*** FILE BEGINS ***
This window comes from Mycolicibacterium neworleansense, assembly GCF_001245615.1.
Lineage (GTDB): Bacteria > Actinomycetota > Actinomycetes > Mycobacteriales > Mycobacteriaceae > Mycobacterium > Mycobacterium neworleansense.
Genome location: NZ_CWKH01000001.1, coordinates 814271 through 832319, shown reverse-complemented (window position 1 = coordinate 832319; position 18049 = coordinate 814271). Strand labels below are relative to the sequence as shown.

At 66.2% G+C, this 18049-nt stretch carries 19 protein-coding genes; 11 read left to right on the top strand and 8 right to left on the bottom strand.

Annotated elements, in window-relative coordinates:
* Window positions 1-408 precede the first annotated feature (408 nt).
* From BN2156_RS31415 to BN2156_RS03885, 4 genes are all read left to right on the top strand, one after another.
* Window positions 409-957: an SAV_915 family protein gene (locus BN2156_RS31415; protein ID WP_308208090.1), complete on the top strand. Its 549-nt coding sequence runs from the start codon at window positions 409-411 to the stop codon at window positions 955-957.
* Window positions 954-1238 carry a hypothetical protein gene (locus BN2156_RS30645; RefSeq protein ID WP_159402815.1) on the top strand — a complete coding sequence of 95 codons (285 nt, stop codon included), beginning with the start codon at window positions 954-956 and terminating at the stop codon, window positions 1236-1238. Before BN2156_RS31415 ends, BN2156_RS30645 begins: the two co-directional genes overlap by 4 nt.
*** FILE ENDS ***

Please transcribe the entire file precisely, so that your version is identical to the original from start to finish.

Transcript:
This window comes from Mycolicibacterium neworleansense, assembly GCF_001245615.1.
Lineage (GTDB): Bacteria > Actinomycetota > Actinomycetes > Mycobacteriales > Mycobacteriaceae > Mycobacterium > Mycobacterium neworleansense.
Genome location: NZ_CWKH01000001.1, coordinates 814271 through 832319, shown reverse-complemented (window position 1 = coordinate 832319; position 18049 = coordinate 814271). Strand labels below are relative to the sequence as shown.

At 66.2% G+C, this 18049-nt stretch carries 19 protein-coding genes; 11 read left to right on the top strand and 8 right to left on the bottom strand.

Annotated elements, in window-relative coordinates:
* Window positions 1-408 precede the first annotated feature (408 nt).
* From BN2156_RS31415 to BN2156_RS03885, 4 genes are all read left to right on the top strand, one after another.
* Window positions 409-957: an SAV_915 family protein gene (locus BN2156_RS31415; protein ID WP_308208090.1), complete on the top strand. Its 549-nt coding sequence runs from the start codon at window positions 409-411 to the stop codon at window positions 955-957.
* Window positions 954-1238 carry a hypothetical protein gene (locus BN2156_RS30645; RefSeq protein ID WP_159402815.1) on the top strand — a complete coding sequence of 95 codons (285 nt, stop codon included), beginning with the start codon at window positions 954-956 and terminating at the stop codon, window positions 1236-1238. Before BN2156_RS31415 ends, BN2156_RS30645 begins: the two co-directional genes overlap by 4 nt.